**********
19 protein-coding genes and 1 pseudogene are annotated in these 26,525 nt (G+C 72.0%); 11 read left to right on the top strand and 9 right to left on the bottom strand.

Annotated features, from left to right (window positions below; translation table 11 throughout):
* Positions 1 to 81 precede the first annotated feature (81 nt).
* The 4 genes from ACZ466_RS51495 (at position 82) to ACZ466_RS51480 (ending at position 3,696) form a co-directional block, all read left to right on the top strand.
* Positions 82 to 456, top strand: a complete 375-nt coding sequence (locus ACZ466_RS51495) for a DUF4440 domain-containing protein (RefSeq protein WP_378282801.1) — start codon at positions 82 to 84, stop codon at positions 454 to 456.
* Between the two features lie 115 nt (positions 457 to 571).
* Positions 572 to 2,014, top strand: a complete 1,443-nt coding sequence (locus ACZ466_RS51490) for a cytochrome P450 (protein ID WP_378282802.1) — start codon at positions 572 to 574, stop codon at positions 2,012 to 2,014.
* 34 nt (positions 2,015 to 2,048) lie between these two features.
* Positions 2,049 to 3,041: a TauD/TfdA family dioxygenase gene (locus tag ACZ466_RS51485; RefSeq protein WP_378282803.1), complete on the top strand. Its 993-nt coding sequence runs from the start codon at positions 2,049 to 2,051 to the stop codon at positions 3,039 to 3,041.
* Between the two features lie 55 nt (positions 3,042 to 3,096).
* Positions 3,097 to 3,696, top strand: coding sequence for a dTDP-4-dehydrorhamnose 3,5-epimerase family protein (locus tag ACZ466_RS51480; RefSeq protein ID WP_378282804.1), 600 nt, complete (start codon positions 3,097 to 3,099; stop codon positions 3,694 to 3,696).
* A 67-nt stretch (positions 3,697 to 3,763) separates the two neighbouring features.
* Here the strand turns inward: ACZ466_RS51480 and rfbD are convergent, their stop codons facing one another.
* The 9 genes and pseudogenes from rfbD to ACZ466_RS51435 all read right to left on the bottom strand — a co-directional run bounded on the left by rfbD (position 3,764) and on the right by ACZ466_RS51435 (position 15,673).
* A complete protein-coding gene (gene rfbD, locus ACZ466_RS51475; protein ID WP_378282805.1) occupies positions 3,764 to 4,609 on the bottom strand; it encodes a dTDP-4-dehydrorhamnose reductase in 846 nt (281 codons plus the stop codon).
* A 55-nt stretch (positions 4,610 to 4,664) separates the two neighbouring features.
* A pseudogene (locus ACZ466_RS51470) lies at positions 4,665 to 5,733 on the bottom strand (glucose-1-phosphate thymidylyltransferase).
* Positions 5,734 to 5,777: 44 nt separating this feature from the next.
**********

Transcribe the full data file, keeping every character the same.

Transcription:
19 protein-coding genes and 1 pseudogene are annotated in these 26,525 nt (G+C 72.0%); 11 read left to right on the top strand and 9 right to left on the bottom strand.

Annotated features, from left to right (window positions below; translation table 11 throughout):
* Positions 1 to 81 precede the first annotated feature (81 nt).
* The 4 genes from ACZ466_RS51495 (at position 82) to ACZ466_RS51480 (ending at position 3,696) form a co-directional block, all read left to right on the top strand.
* Positions 82 to 456, top strand: a complete 375-nt coding sequence (locus ACZ466_RS51495) for a DUF4440 domain-containing protein (RefSeq protein WP_378282801.1) — start codon at positions 82 to 84, stop codon at positions 454 to 456.
* Between the two features lie 115 nt (positions 457 to 571).
* Positions 572 to 2,014, top strand: a complete 1,443-nt coding sequence (locus ACZ466_RS51490) for a cytochrome P450 (protein ID WP_378282802.1) — start codon at positions 572 to 574, stop codon at positions 2,012 to 2,014.
* 34 nt (positions 2,015 to 2,048) lie between these two features.
* Positions 2,049 to 3,041: a TauD/TfdA family dioxygenase gene (locus tag ACZ466_RS51485; RefSeq protein WP_378282803.1), complete on the top strand. Its 993-nt coding sequence runs from the start codon at positions 2,049 to 2,051 to the stop codon at positions 3,039 to 3,041.
* Between the two features lie 55 nt (positions 3,042 to 3,096).
* Positions 3,097 to 3,696, top strand: coding sequence for a dTDP-4-dehydrorhamnose 3,5-epimerase family protein (locus tag ACZ466_RS51480; RefSeq protein ID WP_378282804.1), 600 nt, complete (start codon positions 3,097 to 3,099; stop codon positions 3,694 to 3,696).
* A 67-nt stretch (positions 3,697 to 3,763) separates the two neighbouring features.
* Here the strand turns inward: ACZ466_RS51480 and rfbD are convergent, their stop codons facing one another.
* The 9 genes and pseudogenes from rfbD to ACZ466_RS51435 all read right to left on the bottom strand — a co-directional run bounded on the left by rfbD (position 3,764) and on the right by ACZ466_RS51435 (position 15,673).
* A complete protein-coding gene (gene rfbD, locus ACZ466_RS51475; protein ID WP_378282805.1) occupies positions 3,764 to 4,609 on the bottom strand; it encodes a dTDP-4-dehydrorhamnose reductase in 846 nt (281 codons plus the stop codon).
* A 55-nt stretch (positions 4,610 to 4,664) separates the two neighbouring features.
* A pseudogene (locus ACZ466_RS51470) lies at positions 4,665 to 5,733 on the bottom strand (glucose-1-phosphate thymidylyltransferase).
* Positions 5,734 to 5,777: 44 nt separating this feature from the next.